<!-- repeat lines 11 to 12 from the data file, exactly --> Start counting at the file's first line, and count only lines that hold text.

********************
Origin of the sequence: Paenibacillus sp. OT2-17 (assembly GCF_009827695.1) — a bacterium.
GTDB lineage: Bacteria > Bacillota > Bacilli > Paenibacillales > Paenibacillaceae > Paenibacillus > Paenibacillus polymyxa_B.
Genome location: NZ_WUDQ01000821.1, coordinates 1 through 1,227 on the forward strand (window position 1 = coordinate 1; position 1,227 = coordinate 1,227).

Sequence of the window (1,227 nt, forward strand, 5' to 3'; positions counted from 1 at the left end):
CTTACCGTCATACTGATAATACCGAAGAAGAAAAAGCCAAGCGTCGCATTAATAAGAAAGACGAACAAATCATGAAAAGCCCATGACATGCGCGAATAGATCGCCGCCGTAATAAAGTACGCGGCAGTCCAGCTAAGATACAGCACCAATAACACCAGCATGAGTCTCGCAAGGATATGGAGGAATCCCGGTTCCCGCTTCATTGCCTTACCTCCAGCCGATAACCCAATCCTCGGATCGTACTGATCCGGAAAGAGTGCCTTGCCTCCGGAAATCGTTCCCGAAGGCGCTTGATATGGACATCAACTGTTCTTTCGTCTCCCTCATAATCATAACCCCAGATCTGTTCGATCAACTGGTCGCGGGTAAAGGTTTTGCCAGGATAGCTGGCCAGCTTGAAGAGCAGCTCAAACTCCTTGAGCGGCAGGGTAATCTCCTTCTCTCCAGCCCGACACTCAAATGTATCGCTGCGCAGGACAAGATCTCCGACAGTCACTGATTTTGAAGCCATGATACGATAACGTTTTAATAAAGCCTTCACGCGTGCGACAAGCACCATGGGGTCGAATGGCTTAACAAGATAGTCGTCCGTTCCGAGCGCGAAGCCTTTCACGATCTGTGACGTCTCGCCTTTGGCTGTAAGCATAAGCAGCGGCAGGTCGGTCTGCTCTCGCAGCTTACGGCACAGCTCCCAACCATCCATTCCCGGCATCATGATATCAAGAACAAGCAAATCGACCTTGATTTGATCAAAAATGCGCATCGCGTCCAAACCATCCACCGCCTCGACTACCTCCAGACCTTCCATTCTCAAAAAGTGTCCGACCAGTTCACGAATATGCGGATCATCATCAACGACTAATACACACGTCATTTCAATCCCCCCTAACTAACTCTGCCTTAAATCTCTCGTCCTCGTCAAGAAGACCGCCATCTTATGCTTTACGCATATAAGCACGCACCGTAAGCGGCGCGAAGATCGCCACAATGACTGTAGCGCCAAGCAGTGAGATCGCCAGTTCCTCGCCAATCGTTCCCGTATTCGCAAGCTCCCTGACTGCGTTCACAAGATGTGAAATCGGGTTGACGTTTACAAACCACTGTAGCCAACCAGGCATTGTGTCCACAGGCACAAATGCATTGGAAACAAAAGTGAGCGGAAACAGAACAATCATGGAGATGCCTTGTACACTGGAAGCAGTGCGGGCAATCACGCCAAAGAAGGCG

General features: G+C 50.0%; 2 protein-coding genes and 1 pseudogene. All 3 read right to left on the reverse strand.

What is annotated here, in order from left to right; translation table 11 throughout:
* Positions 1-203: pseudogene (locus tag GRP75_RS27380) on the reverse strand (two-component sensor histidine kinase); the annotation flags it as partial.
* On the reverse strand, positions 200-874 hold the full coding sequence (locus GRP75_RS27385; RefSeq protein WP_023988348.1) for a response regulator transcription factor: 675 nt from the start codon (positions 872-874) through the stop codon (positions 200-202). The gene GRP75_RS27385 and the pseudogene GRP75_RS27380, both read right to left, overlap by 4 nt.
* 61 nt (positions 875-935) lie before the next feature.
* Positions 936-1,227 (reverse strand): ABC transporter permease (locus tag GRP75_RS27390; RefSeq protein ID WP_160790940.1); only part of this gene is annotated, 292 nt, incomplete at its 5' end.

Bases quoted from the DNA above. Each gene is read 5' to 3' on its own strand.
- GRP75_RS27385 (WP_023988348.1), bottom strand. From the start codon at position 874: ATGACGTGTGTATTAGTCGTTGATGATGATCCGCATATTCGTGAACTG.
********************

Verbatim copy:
* Positions 936-1,227 (reverse strand): ABC transporter permease (locus tag GRP75_RS27390; RefSeq protein ID WP_160790940.1); only part of this gene is annotated, 292 nt, incomplete at its 5' end.

Bases quoted from the DNA above. Each gene is read 5' to 3' on its own strand.